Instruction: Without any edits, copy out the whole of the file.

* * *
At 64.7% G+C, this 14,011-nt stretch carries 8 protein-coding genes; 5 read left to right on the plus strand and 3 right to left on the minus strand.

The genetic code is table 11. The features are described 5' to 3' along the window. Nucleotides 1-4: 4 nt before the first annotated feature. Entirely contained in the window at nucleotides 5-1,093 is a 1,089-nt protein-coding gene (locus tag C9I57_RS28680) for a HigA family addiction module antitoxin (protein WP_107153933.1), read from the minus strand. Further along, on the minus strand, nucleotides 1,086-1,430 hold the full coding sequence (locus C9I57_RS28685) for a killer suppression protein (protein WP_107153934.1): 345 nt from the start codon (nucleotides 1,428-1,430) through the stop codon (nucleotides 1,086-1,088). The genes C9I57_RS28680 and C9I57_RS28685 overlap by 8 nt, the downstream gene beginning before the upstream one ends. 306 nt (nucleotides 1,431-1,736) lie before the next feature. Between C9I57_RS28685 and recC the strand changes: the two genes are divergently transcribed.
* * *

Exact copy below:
At 64.7% G+C, this 14,011-nt stretch carries 8 protein-coding genes; 5 read left to right on the plus strand and 3 right to left on the minus strand.

The genetic code is table 11. The features are described 5' to 3' along the window. Nucleotides 1-4: 4 nt before the first annotated feature. Entirely contained in the window at nucleotides 5-1,093 is a 1,089-nt protein-coding gene (locus tag C9I57_RS28680) for a HigA family addiction module antitoxin (protein WP_107153933.1), read from the minus strand. Further along, on the minus strand, nucleotides 1,086-1,430 hold the full coding sequence (locus C9I57_RS28685) for a killer suppression protein (protein WP_107153934.1): 345 nt from the start codon (nucleotides 1,428-1,430) through the stop codon (nucleotides 1,086-1,088). The genes C9I57_RS28680 and C9I57_RS28685 overlap by 8 nt, the downstream gene beginning before the upstream one ends. 306 nt (nucleotides 1,431-1,736) lie before the next feature. Between C9I57_RS28685 and recC the strand changes: the two genes are divergently transcribed.